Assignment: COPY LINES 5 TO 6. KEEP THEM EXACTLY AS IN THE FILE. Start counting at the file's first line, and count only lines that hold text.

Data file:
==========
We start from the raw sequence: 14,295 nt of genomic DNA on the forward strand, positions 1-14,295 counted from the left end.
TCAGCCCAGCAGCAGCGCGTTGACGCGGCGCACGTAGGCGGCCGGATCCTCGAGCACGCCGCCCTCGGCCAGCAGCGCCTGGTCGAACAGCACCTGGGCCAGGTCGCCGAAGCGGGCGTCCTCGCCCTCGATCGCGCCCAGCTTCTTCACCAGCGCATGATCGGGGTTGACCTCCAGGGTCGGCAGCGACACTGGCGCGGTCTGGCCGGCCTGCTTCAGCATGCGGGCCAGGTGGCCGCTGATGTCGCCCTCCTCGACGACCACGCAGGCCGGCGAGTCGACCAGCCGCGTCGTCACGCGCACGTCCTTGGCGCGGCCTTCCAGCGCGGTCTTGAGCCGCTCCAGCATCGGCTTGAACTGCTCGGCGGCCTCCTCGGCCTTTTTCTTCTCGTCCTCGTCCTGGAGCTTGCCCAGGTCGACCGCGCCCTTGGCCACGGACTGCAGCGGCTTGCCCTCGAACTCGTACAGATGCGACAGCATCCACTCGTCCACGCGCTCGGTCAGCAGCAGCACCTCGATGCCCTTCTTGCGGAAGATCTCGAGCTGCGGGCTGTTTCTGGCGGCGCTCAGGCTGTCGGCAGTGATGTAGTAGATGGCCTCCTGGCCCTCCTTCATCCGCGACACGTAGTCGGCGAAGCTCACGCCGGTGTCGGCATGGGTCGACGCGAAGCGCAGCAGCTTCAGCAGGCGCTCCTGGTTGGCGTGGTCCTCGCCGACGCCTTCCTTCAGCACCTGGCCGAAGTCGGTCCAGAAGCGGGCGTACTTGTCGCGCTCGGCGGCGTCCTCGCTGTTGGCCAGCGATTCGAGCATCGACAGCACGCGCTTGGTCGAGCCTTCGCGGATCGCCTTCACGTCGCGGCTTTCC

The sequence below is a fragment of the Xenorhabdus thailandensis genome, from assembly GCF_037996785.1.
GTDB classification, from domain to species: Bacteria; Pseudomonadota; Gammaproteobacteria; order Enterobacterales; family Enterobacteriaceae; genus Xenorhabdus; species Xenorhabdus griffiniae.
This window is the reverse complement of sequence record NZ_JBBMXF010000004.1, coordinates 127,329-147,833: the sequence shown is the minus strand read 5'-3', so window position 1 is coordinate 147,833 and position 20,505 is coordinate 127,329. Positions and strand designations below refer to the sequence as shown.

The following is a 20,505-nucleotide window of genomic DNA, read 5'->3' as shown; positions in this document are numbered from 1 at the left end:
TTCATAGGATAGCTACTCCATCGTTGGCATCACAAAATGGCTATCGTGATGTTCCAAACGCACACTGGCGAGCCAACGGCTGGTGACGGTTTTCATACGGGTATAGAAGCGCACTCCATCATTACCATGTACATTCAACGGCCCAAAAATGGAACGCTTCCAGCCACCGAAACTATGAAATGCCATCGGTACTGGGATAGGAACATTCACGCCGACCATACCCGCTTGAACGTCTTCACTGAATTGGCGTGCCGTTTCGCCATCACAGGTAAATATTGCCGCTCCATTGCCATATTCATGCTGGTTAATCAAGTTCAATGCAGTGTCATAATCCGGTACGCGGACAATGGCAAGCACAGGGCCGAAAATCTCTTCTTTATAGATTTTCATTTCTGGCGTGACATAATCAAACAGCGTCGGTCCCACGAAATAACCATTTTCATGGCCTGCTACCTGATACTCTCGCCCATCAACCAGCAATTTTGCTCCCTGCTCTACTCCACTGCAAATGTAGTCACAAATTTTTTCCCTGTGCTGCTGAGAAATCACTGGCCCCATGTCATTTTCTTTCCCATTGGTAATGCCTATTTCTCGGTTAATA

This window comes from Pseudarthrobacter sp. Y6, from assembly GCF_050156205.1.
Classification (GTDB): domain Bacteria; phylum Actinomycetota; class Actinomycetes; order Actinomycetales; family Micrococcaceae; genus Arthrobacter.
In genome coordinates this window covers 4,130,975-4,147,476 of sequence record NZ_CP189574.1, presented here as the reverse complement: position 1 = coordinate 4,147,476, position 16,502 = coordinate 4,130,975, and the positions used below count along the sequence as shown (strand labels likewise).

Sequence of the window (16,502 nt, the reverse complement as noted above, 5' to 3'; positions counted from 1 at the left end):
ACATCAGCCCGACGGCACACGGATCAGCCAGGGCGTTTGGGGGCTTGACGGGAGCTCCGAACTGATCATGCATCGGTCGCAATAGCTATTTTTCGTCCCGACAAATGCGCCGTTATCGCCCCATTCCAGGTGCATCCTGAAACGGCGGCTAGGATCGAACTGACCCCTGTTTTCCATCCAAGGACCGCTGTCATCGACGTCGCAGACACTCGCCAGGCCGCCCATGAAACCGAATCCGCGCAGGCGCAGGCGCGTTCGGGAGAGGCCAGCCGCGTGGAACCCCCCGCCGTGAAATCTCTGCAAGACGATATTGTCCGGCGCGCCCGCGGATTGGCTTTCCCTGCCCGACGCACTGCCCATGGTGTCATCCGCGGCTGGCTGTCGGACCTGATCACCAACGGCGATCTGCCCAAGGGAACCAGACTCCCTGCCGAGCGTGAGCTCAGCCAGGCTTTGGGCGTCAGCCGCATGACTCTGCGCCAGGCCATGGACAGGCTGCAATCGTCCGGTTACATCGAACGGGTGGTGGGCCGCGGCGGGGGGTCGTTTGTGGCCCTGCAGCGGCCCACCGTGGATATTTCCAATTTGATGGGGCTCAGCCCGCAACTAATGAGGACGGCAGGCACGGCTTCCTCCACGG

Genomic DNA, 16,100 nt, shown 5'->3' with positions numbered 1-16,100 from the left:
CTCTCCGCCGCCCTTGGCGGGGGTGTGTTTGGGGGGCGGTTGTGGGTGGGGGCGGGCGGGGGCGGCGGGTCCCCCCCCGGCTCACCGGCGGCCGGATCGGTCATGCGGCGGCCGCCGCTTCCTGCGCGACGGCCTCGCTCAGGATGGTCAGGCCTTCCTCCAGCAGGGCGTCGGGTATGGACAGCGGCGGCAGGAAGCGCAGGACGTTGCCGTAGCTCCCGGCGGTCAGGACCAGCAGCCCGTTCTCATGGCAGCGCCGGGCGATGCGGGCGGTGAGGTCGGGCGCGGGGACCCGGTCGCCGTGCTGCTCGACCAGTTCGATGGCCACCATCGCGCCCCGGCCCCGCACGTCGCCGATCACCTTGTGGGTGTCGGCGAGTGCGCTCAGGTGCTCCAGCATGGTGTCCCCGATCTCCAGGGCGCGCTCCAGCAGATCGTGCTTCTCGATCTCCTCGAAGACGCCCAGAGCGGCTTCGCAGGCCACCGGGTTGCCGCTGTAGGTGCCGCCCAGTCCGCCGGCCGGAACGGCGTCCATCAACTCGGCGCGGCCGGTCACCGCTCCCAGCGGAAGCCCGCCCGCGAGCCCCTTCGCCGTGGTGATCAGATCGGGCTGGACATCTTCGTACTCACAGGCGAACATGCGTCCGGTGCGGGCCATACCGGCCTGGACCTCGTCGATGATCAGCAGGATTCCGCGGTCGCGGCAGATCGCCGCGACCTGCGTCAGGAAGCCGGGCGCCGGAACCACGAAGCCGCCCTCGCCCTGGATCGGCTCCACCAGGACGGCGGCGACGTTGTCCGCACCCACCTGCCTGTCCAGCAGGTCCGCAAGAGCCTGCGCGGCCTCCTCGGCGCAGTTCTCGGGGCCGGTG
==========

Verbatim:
This window is the reverse complement of sequence record NZ_JBBMXF010000004.1, coordinates 127,329-147,833: the sequence shown is the minus strand read 5'-3', so window position 1 is coordinate 147,833 and position 20,505 is coordinate 127,329. Positions and strand designations below refer to the sequence as shown.

The following is a 20,505-nucleotide window of genomic DNA, read 5'->3' as shown; positions in this document are numbered from 1 at the left end: